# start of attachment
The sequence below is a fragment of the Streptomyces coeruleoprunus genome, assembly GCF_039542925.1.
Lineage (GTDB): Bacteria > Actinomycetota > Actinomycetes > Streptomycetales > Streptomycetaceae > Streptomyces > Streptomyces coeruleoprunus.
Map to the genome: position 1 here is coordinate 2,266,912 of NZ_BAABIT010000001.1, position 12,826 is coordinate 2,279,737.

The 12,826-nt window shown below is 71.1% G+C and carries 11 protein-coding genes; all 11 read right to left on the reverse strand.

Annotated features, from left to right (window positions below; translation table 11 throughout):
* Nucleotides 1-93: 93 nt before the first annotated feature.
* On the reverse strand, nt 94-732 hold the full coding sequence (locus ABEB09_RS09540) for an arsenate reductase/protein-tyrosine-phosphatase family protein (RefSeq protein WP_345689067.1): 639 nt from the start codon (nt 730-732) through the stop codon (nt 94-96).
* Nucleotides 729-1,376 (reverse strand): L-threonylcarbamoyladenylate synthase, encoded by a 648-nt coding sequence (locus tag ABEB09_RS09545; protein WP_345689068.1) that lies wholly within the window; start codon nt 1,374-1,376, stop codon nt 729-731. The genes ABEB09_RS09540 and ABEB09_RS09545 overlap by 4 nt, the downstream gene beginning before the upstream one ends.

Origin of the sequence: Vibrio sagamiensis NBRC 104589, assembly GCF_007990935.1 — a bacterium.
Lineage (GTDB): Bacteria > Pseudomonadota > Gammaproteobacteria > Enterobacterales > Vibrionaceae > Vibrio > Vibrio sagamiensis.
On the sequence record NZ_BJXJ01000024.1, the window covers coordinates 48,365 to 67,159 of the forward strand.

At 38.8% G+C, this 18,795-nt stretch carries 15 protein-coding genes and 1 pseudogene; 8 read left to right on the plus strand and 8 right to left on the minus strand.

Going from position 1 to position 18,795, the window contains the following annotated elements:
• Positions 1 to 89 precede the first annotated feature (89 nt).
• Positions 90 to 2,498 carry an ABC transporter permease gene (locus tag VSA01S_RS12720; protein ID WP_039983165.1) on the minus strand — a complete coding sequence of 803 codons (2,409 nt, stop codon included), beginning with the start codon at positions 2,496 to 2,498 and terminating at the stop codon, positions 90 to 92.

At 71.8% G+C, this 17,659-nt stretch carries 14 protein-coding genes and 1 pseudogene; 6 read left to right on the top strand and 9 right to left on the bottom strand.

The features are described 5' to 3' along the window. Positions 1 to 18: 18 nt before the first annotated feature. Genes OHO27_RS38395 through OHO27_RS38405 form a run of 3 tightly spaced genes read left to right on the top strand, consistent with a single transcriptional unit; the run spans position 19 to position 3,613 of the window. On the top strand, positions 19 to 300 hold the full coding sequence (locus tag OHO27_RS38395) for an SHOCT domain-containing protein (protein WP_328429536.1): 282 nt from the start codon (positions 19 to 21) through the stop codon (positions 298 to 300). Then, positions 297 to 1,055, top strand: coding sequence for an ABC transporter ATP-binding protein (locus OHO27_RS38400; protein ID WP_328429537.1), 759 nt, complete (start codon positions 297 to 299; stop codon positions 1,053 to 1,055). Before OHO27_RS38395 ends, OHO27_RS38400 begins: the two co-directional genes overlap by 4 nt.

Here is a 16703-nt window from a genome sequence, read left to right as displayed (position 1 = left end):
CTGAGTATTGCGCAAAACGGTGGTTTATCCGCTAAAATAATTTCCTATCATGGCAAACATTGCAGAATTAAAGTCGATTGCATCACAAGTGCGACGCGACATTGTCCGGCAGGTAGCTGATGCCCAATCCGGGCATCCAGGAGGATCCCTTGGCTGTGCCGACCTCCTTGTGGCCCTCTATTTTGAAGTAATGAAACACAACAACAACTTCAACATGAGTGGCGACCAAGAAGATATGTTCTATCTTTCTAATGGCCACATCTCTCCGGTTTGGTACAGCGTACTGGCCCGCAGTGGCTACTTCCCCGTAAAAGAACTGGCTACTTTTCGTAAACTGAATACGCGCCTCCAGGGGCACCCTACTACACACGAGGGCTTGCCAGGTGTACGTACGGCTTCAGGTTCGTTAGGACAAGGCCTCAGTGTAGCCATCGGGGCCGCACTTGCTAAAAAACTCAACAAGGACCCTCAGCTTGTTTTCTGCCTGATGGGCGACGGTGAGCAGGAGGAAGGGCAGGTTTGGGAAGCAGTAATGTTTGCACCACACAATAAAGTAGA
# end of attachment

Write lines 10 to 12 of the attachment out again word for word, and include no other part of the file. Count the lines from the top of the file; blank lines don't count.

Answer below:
Lineage (GTDB): Bacteria > Pseudomonadota > Gammaproteobacteria > Enterobacterales > Vibrionaceae > Vibrio > Vibrio sagamiensis.
On the sequence record NZ_BJXJ01000024.1, the window covers coordinates 48,365 to 67,159 of the forward strand.

At 38.8% G+C, this 18,795-nt stretch carries 15 protein-coding genes and 1 pseudogene; 8 read left to right on the plus strand and 8 right to left on the minus strand.